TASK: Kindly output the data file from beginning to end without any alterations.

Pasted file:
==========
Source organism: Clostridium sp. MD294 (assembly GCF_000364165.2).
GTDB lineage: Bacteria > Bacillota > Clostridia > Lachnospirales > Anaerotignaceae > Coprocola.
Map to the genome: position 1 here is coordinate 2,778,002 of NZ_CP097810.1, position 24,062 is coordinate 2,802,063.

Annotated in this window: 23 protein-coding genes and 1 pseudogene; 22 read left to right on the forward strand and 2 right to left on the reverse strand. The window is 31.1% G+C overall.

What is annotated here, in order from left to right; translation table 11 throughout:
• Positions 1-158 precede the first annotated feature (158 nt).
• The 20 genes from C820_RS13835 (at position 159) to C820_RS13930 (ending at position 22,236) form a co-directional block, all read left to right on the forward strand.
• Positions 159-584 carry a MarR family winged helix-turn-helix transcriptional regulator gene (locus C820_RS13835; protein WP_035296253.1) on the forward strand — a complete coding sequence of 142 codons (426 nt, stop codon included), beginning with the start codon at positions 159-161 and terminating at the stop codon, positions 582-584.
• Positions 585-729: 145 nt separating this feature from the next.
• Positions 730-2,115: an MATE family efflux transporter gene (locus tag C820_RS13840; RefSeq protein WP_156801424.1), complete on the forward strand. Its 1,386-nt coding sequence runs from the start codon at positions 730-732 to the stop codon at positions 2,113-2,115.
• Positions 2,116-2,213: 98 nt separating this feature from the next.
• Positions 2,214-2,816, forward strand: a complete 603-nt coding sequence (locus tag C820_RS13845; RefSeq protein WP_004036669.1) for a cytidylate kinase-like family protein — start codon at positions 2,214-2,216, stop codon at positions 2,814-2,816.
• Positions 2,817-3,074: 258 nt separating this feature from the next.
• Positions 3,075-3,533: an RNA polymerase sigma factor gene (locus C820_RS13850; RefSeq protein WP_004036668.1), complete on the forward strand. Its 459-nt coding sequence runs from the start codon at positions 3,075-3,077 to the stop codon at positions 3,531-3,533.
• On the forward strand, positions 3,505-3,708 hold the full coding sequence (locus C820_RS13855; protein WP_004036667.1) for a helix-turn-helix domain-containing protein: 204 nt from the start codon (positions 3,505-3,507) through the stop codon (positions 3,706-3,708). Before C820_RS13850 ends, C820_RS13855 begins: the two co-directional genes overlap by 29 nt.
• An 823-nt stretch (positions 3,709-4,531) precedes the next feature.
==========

Source organism: Clostridium sp. MD294 (assembly GCF_000364165.2).
GTDB lineage: Bacteria > Bacillota > Clostridia > Lachnospirales > Anaerotignaceae > Coprocola.
Map to the genome: position 1 here is coordinate 2,778,002 of NZ_CP097810.1, position 24,062 is coordinate 2,802,063.

Annotated in this window: 23 protein-coding genes and 1 pseudogene; 22 read left to right on the forward strand and 2 right to left on the reverse strand. The window is 31.1% G+C overall.

What is annotated here, in order from left to right; translation table 11 throughout:
• Positions 1-158 precede the first annotated feature (158 nt).
• The 20 genes from C820_RS13835 (at position 159) to C820_RS13930 (ending at position 22,236) form a co-directional block, all read left to right on the forward strand.
• Positions 159-584 carry a MarR family winged helix-turn-helix transcriptional regulator gene (locus C820_RS13835; protein WP_035296253.1) on the forward strand — a complete coding sequence of 142 codons (426 nt, stop codon included), beginning with the start codon at positions 159-161 and terminating at the stop codon, positions 582-584.
• Positions 585-729: 145 nt separating this feature from the next.
• Positions 730-2,115: an MATE family efflux transporter gene (locus tag C820_RS13840; RefSeq protein WP_156801424.1), complete on the forward strand. Its 1,386-nt coding sequence runs from the start codon at positions 730-732 to the stop codon at positions 2,113-2,115.
• Positions 2,116-2,213: 98 nt separating this feature from the next.
• Positions 2,214-2,816, forward strand: a complete 603-nt coding sequence (locus tag C820_RS13845; RefSeq protein WP_004036669.1) for a cytidylate kinase-like family protein — start codon at positions 2,214-2,216, stop codon at positions 2,814-2,816.
• Positions 2,817-3,074: 258 nt separating this feature from the next.
• Positions 3,075-3,533: an RNA polymerase sigma factor gene (locus C820_RS13850; RefSeq protein WP_004036668.1), complete on the forward strand. Its 459-nt coding sequence runs from the start codon at positions 3,075-3,077 to the stop codon at positions 3,531-3,533.
• On the forward strand, positions 3,505-3,708 hold the full coding sequence (locus C820_RS13855; protein WP_004036667.1) for a helix-turn-helix domain-containing protein: 204 nt from the start codon (positions 3,505-3,507) through the stop codon (positions 3,706-3,708). Before C820_RS13850 ends, C820_RS13855 begins: the two co-directional genes overlap by 29 nt.
• An 823-nt stretch (positions 3,709-4,531) precedes the next feature.